J Darrin Gross 16:55
Yeah, no, that’s, that’s great. The 20% on the the tax thing, is there any, can you expand on that just a little bit, I’m not familiar with how that that works.
Todd Pigott 17:06
Absolutely. It’s a 199. A, that is the IRS code. And so what happens here, is it’s very hard to get approved, but we did it very hard. We have our mortgage Fund, which is registered with the SEC. And then we built a REIT within that fund. And that REIT within the fund, or sometimes called a summary, enables us to take advantage of a tax strategy provided for by the IRS and the SEC, called 199. A. Now what that means is if you invest money into our fund, and let’s say, you get distributions every month, let’s just say you get distributions every month of $10,000 in cash, or 120 grand a year, you’re only taxed on 80%. At the federal level, at the federal level, you’re only taxed on 80% of the distributions from our fund, at the federal level. So if you earned $100,000, from our fund over a over fiscal year, you’re only going to be taxed on 80,000, even though you actually received 100,000. So this is extremely, extremely beneficial for our distribution and our investors. And then on top of that, if you lived in Texas, or Nevada, or whatever a tax favorable state, you know, if you don’t have the personal income tax state in your in your state, and you get a 20% deduction on federal, that’s a win win. So very, very good for investors 8%. fully secured, then, of that 8%, you’re only taxed on 80% of that. And then of course, if you’re in a tax favorable state, like for instance, Texas, then then you don’t even pay up pay on the state side. So that’s how that works a little it’s called a 199. A signed into law back in 2017.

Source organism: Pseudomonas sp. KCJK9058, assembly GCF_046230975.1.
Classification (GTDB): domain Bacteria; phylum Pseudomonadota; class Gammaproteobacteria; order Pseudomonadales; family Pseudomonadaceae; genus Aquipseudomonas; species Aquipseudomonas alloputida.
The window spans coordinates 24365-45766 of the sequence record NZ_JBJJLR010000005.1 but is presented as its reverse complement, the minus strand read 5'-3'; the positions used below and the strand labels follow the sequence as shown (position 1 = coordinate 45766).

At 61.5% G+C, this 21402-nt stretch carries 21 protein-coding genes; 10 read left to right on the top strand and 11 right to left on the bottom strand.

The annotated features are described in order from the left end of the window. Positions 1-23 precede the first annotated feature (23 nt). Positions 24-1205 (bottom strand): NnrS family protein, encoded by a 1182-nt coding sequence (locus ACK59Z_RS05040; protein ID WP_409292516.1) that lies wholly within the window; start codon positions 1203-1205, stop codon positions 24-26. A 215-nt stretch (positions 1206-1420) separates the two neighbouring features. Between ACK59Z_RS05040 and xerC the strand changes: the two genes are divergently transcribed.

J Darrin Gross 18:56
And I appreciate you sharing a little bit more on that. i I’m sure the listeners will appreciate that. The other thing I wanted to ask you about you mentioned the ubit penalty. Previously I had talked with other investors. I guess it’s been a little while since I’ve talked to anybody about specifically the benefit from the Trump tax law. How is it so if because I’m assuming a lot of your investors are using some retirement funds, 401k funds, self directed IRAs type stuff in now that’s there’s not there’s no penalty when when investing in something where there’s actually a lien against the property or so.
Todd Pigott 19:45